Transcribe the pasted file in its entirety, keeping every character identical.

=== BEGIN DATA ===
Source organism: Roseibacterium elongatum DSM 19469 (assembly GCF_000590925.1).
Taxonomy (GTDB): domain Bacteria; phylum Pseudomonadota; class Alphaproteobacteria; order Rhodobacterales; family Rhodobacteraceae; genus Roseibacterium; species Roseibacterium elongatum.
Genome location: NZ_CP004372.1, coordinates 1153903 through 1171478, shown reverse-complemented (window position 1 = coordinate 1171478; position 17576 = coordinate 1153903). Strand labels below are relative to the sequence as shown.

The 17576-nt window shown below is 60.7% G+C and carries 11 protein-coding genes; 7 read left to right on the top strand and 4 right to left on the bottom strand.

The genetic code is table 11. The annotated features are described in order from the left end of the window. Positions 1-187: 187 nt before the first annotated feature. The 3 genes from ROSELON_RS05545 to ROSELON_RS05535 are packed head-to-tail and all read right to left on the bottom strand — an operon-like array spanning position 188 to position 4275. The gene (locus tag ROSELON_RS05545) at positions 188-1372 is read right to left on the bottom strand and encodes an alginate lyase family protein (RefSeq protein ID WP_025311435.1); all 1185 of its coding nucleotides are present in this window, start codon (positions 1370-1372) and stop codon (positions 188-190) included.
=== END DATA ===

Source organism: Roseibacterium elongatum DSM 19469 (assembly GCF_000590925.1).
Taxonomy (GTDB): domain Bacteria; phylum Pseudomonadota; class Alphaproteobacteria; order Rhodobacterales; family Rhodobacteraceae; genus Roseibacterium; species Roseibacterium elongatum.
Genome location: NZ_CP004372.1, coordinates 1153903 through 1171478, shown reverse-complemented (window position 1 = coordinate 1171478; position 17576 = coordinate 1153903). Strand labels below are relative to the sequence as shown.

The 17576-nt window shown below is 60.7% G+C and carries 11 protein-coding genes; 7 read left to right on the top strand and 4 right to left on the bottom strand.

The genetic code is table 11. The annotated features are described in order from the left end of the window. Positions 1-187: 187 nt before the first annotated feature. The 3 genes from ROSELON_RS05545 to ROSELON_RS05535 are packed head-to-tail and all read right to left on the bottom strand — an operon-like array spanning position 188 to position 4275. The gene (locus tag ROSELON_RS05545) at positions 188-1372 is read right to left on the bottom strand and encodes an alginate lyase family protein (RefSeq protein ID WP_025311435.1); all 1185 of its coding nucleotides are present in this window, start codon (positions 1370-1372) and stop codon (positions 188-190) included.